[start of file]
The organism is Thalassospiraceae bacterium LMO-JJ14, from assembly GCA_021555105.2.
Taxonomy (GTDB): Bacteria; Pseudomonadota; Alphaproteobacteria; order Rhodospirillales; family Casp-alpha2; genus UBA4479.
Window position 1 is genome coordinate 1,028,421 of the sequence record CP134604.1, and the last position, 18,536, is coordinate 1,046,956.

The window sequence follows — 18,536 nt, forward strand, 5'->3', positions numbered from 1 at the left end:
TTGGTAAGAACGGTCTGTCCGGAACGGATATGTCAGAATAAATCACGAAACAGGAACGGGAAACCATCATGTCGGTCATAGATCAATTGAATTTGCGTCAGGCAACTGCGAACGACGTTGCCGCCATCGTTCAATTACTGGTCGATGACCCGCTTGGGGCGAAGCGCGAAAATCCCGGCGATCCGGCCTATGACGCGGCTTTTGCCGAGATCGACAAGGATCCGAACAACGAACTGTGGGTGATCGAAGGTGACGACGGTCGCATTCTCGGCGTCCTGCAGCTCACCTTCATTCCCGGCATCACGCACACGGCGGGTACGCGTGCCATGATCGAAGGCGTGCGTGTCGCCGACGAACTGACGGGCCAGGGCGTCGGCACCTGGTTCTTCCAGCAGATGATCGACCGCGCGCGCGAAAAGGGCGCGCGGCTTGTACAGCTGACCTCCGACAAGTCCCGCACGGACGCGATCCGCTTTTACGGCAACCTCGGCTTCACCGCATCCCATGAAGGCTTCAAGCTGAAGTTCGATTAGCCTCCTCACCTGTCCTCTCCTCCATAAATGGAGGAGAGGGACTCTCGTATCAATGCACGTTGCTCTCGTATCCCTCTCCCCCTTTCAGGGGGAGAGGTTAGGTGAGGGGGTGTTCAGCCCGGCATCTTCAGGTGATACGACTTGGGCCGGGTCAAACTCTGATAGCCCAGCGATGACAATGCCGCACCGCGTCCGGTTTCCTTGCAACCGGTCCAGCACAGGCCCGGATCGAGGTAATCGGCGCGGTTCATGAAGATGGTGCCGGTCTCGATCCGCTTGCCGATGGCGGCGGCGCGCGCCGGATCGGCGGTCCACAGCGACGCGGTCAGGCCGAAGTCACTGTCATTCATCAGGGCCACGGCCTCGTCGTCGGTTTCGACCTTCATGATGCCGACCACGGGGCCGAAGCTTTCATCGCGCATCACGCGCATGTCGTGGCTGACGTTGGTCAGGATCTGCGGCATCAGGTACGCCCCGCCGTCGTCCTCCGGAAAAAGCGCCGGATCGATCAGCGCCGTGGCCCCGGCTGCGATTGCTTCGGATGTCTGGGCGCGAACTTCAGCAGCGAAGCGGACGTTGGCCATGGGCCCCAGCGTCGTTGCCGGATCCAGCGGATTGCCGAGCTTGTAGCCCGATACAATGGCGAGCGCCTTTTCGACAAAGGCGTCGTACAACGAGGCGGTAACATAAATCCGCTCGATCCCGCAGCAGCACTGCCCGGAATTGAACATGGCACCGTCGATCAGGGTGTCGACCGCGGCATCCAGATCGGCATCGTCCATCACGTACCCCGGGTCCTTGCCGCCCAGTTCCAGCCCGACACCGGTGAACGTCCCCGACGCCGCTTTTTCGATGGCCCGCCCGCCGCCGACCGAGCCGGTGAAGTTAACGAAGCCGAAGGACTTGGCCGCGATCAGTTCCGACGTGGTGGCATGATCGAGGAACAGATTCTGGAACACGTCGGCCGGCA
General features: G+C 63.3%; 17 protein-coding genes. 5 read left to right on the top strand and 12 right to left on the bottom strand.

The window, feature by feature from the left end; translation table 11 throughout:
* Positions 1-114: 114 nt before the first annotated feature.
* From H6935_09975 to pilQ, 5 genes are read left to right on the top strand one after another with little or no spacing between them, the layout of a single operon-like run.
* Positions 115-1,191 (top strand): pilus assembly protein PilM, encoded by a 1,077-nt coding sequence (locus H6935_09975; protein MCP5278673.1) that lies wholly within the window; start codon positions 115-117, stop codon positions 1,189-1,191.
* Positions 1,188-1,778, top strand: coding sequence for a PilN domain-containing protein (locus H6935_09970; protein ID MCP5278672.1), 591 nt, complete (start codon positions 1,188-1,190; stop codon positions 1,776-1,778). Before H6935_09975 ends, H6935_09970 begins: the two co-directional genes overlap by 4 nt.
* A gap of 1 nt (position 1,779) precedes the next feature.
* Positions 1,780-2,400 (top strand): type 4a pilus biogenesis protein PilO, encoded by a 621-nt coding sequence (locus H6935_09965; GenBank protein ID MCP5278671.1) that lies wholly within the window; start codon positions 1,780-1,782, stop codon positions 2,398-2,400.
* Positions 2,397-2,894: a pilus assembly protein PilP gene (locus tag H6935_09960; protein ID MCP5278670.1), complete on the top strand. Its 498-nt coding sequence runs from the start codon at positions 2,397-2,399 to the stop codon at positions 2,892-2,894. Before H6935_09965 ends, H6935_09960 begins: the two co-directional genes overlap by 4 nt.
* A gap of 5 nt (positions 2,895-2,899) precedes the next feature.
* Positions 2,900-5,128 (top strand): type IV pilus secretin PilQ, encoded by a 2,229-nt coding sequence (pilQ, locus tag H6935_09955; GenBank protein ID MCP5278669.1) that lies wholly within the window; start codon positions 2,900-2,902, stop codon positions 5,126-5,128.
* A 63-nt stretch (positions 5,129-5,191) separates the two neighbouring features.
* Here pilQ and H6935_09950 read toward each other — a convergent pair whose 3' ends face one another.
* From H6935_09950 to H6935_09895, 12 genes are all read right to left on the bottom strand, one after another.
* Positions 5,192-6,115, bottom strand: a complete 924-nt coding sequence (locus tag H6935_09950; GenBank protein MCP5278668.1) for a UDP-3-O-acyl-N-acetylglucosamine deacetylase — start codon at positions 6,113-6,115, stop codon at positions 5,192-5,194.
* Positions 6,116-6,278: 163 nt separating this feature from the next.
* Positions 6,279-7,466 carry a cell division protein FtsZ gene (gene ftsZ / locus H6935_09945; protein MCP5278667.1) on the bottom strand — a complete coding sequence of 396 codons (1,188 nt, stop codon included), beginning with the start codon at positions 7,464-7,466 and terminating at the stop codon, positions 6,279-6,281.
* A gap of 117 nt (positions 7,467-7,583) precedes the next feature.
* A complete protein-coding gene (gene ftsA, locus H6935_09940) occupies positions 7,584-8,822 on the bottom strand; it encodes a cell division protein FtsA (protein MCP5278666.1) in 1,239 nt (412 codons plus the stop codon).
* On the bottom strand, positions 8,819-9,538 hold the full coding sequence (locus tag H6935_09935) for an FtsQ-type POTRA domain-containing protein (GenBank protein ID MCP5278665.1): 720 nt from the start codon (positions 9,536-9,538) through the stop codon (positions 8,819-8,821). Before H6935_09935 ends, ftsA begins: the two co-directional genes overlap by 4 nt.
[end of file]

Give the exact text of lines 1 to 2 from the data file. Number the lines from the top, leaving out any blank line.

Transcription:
The organism is Thalassospiraceae bacterium LMO-JJ14, from assembly GCA_021555105.2.
Taxonomy (GTDB): Bacteria; Pseudomonadota; Alphaproteobacteria; order Rhodospirillales; family Casp-alpha2; genus UBA4479.